James Cook University scientists have been awarded more than $1.1 million for ground-breaking research into rare earth compounds, coral reefs and Australia’s succulent plants.
The Minister for Education and Training, Senator Simon Birmingham, has announced the Australian Research Council’s Major Grants this morning.
Dr Hugo Harrison from the ARC Centre for Coral Reef Studies at JCU has received a Discovery Early Career Researcher Award worth $366,000.
Dr Harrison will study how the movement of coral fish between Australia's Coral Sea and the Great Barrier Reef affects the ecology and evolution of the species. It will be the first study to measure the connectivity of these areas and identify critical regions for the design of networks of marine protected areas.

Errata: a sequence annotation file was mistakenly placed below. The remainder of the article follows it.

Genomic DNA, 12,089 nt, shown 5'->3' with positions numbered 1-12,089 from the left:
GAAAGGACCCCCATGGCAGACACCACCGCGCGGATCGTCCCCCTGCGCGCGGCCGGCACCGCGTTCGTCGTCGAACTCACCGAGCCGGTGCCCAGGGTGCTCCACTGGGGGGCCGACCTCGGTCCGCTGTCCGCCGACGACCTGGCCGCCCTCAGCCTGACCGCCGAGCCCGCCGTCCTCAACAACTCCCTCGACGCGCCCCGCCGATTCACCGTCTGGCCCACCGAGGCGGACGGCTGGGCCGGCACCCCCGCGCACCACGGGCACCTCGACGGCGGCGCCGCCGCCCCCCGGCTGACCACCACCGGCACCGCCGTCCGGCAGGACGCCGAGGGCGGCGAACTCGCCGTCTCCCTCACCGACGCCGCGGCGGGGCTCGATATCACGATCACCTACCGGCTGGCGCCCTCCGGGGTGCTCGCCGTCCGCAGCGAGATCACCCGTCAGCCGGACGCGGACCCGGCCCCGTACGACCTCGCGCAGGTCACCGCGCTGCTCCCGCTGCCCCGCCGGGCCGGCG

Professors Peter Junk and Joe Holtum have been awarded a total of $756,500 under the Discovery Projects scheme for two separate projects.
Professor Junk will undertake research into rare earth compounds, to underpin future applications in chemical manufacture, new materials and recycling.
With abundant, but until recently neglected, rare earth resources Australia is positioned to become a major supplier of these strategic elements as the world faces a shortage created by a Chinese monopoly and much reduced exports.
Professor Holtum will investigate why Australia, the driest vegetated continent, has no landscape dominated by large succulents but nevertheless supports distinctive, diverse and widespread succulent plants.
He will explore the evolution, assembly and biodiversity of Australia’s succulent flora, examining the roles of genetic composition, photosynthetic physiology, aridity, fire, soil nutrients and salinity in its historical expansion.
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